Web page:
What are my rights if I'm an umbrella company contractor and get ill or injured?

Monday 22nd September, 2014
Comments
Contractor Info

Operating as an umbrella company contractor brings with it many benefits, including increased flexibility in your job and the opportunity to set your own pay rate, to name just a few.

But if you work as a contractor, what are your rights if you become ill or get injured and are therefore unable to do your job properly, but still need to support yourself and your family?

Here, we'll explain your sick pay rights as an umbrella company contractor, as well as how PayStream could help if you sustain an injury in your workplace.

Umbrella company contractor rights

When you choose to work as an umbrella company contractor, you become the employee of the umbrella company meaning that, dependant on fulfilling criteria, you are entitled to a certain amount of statutory sick pay, meaning you won't necessarily be left out of pocket if you need to take some time off work.

To qualify for statutory sick pay in the first place, you will need to have been off work ill for four consecutive working days and have notified your employer within 7 days - here, this term refers to your umbrella company, as well as the client you are currently carrying out a contract for.

At the moment, you do not usually need a sick note or to have visited the doctors to receive payment for your first week of sickness. However, if your sickness continues past 1 week you would be required to provide a sick note from your doctor.

In addition, you need to earning more than the lower earnings limit and have at least one 'qualifying day' each week. This term simply refers to a day in which you usually work - most commonly this will be Monday to Friday.

For those who require the benefit due to a serious illness, the money can be claimed for up to 28 weeks continuously (or linked payments - see below). If it is needed for longer than this, it will depend entirely on the circumstances as to whether or not you can continue to receive some sort of financial support through the job centre or other government body.

The first three days of statutory sick pay are classed as waiting days and are unpaid. However, if an instance of sickness is linked with another period of sickness then there are not waiting days on the second instance.

Linked periods of sickness are classed as being fewer than 56 days apart from each other, with both instances lasting for at least four consecutive days. If there is a larger gap than 56 days between illnesses that require you to take time off work, you may have to wait three days before you receive any payment.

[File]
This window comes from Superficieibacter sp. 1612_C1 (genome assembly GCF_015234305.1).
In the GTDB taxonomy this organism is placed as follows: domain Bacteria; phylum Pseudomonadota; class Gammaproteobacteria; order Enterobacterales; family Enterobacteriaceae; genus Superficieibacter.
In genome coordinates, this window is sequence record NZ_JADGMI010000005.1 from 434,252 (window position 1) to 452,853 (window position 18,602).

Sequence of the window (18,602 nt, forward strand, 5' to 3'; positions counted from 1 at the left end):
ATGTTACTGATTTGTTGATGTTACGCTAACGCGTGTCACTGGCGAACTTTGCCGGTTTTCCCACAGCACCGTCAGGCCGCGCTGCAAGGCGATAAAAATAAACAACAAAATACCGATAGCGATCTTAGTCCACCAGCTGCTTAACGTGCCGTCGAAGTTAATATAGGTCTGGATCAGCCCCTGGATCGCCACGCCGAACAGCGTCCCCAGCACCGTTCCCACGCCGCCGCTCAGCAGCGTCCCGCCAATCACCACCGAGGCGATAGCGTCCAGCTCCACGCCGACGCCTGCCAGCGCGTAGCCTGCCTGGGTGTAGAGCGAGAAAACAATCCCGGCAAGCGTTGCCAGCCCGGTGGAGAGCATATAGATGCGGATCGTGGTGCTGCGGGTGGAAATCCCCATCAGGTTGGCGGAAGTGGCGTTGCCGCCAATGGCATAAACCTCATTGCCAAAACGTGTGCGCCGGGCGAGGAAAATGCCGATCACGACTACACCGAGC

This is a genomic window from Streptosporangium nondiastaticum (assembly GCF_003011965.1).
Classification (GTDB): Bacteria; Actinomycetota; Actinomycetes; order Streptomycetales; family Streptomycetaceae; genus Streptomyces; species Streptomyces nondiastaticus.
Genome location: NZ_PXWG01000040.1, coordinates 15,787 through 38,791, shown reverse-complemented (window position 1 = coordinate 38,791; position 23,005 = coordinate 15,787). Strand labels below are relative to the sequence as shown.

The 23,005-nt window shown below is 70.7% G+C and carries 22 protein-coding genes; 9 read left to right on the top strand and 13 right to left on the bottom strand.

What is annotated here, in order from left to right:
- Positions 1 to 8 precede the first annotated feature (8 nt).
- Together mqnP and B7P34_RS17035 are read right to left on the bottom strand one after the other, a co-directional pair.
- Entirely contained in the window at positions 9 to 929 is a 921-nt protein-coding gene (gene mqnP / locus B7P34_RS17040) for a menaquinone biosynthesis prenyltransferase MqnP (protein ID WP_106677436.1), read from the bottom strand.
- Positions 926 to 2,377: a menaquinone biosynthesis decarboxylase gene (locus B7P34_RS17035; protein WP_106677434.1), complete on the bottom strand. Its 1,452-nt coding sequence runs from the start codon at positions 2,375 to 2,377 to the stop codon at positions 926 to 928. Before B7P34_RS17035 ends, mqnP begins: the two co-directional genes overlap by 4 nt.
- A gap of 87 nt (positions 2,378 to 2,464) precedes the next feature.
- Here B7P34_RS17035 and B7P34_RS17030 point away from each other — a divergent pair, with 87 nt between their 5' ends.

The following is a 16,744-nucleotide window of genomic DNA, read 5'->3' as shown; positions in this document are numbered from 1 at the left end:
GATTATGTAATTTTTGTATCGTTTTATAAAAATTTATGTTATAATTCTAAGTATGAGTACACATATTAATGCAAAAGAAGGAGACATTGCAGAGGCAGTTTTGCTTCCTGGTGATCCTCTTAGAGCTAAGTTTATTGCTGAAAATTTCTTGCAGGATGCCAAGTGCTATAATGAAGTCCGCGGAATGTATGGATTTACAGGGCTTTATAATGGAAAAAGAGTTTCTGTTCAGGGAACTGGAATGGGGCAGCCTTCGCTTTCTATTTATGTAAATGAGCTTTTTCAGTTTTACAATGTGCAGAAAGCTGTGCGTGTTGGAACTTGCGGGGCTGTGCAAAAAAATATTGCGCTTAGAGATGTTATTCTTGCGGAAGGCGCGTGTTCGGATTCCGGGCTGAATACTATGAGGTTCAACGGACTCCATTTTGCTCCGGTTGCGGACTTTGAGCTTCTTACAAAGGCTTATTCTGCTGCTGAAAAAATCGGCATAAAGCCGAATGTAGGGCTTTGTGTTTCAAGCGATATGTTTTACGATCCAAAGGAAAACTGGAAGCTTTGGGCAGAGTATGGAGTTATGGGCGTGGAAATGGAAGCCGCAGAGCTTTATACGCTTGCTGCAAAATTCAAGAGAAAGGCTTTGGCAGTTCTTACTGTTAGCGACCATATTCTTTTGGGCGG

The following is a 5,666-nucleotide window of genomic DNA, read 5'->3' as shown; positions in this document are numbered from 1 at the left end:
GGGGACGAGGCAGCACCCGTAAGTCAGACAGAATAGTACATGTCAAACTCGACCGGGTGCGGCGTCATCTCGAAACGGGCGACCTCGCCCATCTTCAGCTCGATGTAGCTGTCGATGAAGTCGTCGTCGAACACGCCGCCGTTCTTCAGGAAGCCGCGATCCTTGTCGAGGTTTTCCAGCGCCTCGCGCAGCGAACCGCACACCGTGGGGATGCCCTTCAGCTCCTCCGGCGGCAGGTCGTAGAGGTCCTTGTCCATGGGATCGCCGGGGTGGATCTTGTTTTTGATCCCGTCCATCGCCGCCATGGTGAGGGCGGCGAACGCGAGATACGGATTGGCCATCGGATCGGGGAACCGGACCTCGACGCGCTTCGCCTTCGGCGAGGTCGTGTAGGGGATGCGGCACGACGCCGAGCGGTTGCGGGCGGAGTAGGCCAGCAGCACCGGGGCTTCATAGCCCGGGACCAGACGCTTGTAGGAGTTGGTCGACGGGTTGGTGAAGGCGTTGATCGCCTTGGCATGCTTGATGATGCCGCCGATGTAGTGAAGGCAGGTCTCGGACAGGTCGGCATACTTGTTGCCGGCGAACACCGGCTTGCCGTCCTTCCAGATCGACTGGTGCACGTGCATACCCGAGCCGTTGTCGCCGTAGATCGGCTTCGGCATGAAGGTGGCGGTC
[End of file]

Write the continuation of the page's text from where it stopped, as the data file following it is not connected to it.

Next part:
If you're suffering from a particularly long-term illness, statutory sick pay may not be enough to help you, so it is always wise to consider alternatives, such as by making sure you save throughout your working life by putting away a little cash each month.

How could PayStream rewards help?

Not only can taking advantage of PayStream's umbrella service help contractors manage their finances, but it can also provide such workers with a number of rewards, one of which is particularly relevant to those concerned about illness or injury impacting their job.

PayStream Rewards allow contractors to access personal accident insurance, which covers any injuries sustained in the workplace.

To ensure you are not struggling financially should an injury occur, up to £300 per week for 52 weeks can be paid if a contractor is no longer able to work, while more serious accidents resulting in disability can see employees receive up to £30,000.

In the tragic event of a death caused by an incident at work, those registered for the reward scheme will be eligible for a lump sum to be paid to their next of kin.

However, it is not just cover against injuries sustained at work that PayStream Rewards can help with, as the scheme also offers members the chance to receive cash back at a number of leading supermarkets, alongside exclusive discounts from a variety of retailers.



To qualify for statutory sick pay in the first place, you will need to have been off work ill for four consecutive working days and have notified your employer within 7 days - here, this term refers to your umbrella company, as well as the client you are currently carrying out a contract for.